Looking at the cover of The System, you see a striking image of college football – an enormous stadium filled with cheering crowds awaiting the contest to begin on that emerald green field. As you zoom in on that field, that crowd, that contest, the reality gets dirtier and dirtier, until it seems that field is the Astroturf covering the edge of an open grave. Benedict and Keteyian have climbed into that grave, and The System is the report they’ve sent back.
Football has long been the hallmark of college education in the United States. It is the rare institution of higher learning that doesn’t field a team. At the top of that pyramid, where iconic names like Notre Dame, Alabama, and Oregon reside, football is a big part of the college experience, and a successful program can seemingly make or break a school. And it shows in enrollments, donations, and construction.
Benedict and Keteyian seemingly had complete access to every aspect of the schools they covered. Meetings between coaches and players, athletic directors and boosters, students and inquisitors, victors and victims are recounted in incredible detail. And every detail seemed to come down to money.
The contrasts are staggering: a booster can give $185 million to support an entire program, but a player can be sanctioned for a $3.07 (yes, that’s three dollars and seven cents) accidental overpayment on a summer job. Coaches are routinely the highest paid state employees (even before the product endorsement deals and speaking engagements) when teachers, cops, and librarians are losing their jobs and pensions. T-shirts, jerseys, hats, and memorabilia bring millions in revenues, while student athletes supposedly earn nothing. An athlete accused of criminal activity can get legal advice from top-tier law firms, while their victims must rely on poorly paid prosecutors, and face threats and shaming for jeopardizing the program. And over it all is the mantle of the NCAA, which screams about teams offering cream cheese on bagels but misses the flagrant violations of their arcane regulations.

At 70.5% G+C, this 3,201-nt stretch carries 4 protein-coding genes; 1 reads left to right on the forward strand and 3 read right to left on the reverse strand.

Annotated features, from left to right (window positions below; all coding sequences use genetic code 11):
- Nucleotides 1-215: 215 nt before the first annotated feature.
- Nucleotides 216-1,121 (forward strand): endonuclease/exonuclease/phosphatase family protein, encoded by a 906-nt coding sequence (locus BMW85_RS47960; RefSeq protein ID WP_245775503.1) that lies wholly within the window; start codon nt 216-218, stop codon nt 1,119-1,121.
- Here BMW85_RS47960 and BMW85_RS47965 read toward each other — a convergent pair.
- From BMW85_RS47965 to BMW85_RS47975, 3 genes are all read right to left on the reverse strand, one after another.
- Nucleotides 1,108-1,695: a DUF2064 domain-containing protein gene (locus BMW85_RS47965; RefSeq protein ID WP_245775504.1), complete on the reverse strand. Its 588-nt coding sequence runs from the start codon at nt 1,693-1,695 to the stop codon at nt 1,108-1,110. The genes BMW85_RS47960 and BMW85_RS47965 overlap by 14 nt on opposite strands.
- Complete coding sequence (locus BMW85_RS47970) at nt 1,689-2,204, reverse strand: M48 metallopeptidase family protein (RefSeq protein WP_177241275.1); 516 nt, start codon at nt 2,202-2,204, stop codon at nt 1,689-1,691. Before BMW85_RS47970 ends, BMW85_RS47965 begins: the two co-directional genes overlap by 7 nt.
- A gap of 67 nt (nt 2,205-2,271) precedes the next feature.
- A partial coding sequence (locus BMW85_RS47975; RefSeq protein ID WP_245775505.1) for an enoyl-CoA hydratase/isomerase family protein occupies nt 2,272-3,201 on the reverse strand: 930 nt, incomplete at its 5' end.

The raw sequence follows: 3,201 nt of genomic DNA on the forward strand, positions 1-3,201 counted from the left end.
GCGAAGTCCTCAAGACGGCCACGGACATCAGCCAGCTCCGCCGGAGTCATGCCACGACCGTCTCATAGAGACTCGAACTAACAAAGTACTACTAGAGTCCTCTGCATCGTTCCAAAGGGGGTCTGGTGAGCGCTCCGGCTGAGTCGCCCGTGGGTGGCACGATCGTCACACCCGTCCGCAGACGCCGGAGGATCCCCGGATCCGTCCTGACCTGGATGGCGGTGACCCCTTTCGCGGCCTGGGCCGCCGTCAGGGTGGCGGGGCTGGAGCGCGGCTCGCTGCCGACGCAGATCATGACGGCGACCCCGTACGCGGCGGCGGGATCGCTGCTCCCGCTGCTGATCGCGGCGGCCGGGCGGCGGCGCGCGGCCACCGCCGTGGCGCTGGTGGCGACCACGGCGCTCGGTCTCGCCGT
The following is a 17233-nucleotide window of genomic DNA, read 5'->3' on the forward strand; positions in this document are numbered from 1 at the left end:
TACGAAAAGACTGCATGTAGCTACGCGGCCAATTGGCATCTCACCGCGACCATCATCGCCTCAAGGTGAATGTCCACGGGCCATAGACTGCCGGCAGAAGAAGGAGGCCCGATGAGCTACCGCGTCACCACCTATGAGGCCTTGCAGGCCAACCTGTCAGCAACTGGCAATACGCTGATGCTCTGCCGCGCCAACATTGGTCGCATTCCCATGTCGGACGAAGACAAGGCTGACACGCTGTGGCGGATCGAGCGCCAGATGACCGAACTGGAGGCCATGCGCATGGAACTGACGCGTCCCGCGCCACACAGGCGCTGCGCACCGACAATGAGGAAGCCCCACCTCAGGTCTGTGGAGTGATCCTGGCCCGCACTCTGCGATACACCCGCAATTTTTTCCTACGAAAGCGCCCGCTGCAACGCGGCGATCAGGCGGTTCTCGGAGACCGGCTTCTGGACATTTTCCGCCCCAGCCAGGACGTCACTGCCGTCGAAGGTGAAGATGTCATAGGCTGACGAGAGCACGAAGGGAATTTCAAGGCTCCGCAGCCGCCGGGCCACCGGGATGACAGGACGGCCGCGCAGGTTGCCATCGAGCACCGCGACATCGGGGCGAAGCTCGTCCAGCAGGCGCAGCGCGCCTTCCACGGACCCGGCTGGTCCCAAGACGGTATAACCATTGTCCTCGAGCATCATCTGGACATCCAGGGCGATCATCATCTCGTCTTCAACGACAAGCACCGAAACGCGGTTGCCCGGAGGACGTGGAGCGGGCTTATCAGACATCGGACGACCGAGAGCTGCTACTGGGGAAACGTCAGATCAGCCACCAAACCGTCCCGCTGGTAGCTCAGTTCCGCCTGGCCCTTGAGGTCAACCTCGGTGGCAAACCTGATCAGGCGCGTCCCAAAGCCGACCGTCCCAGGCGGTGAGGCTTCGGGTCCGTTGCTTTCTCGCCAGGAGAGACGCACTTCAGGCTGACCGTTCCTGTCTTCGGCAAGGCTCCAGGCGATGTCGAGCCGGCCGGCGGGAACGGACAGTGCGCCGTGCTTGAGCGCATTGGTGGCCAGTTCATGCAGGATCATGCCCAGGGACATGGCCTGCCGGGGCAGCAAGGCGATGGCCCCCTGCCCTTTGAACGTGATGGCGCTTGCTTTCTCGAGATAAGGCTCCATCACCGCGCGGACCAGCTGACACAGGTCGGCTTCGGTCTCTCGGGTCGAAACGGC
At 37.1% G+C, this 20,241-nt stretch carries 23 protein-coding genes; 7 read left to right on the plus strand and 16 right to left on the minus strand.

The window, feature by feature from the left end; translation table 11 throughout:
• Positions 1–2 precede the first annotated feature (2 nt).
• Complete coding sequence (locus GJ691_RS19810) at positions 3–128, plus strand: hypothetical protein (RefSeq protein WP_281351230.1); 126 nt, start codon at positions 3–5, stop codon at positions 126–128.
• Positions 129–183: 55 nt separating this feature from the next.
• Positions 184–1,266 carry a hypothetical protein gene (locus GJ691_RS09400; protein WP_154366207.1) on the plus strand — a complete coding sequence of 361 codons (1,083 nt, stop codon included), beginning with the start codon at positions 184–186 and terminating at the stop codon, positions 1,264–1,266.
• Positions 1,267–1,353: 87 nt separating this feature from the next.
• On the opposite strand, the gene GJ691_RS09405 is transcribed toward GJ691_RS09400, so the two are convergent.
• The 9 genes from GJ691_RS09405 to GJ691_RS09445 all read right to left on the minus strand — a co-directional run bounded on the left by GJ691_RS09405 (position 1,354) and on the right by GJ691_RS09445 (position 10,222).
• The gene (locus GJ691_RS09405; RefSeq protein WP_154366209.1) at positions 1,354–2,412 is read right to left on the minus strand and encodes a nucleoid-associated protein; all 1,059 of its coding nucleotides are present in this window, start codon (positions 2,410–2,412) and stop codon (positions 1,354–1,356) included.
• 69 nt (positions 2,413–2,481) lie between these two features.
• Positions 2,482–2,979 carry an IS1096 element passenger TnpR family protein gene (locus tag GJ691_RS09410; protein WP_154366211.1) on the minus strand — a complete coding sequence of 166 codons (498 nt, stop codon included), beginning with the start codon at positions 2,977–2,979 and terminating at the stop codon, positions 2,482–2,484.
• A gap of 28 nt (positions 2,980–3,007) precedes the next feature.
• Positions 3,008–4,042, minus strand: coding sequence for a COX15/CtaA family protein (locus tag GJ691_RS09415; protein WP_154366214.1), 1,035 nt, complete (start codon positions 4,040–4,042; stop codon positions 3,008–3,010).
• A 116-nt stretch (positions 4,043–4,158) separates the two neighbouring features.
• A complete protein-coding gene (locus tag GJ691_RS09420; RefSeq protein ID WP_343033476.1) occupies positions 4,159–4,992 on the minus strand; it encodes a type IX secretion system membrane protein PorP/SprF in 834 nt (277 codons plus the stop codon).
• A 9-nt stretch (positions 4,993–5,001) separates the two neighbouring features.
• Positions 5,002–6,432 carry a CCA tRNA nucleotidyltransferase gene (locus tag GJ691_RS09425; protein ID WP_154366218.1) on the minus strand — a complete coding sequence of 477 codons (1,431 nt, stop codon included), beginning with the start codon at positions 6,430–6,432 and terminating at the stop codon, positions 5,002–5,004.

The authors present each chapter as a story in and of itself, but the overall narrative is connected by the story of Mike Leach, the coach who created the stellar program at Texas Tech, but was fired for his tactics in disciplining a weak player. After an extended absence from football, he was hired by Washington State University, where he once again laid the foundations of a successful program, but also underwent another abuse investigation, in which he was exonerated. From the coach recruitment process to the creation of a team, through the discovery and recruitment of players to the relationship with the school administration, readers see Leach in every aspect of his professional life. We even get a glimpse of the difficulties Leach’s wife Sharon faces as a coach’s wife.
Even for people who don’t care anything about football (and I count myself among their number), The System is a penetrating look at a dominant part of American culture. Whatever you feel about the game, you are sure to come away rethinking your position. There’s a lot that needs to be scrapped, some things that can be fixed, and some profound positives that deserve highlighting. Let’s hope real change can come from the discussion The System ought to start.
Check the WRL catalogue for The System
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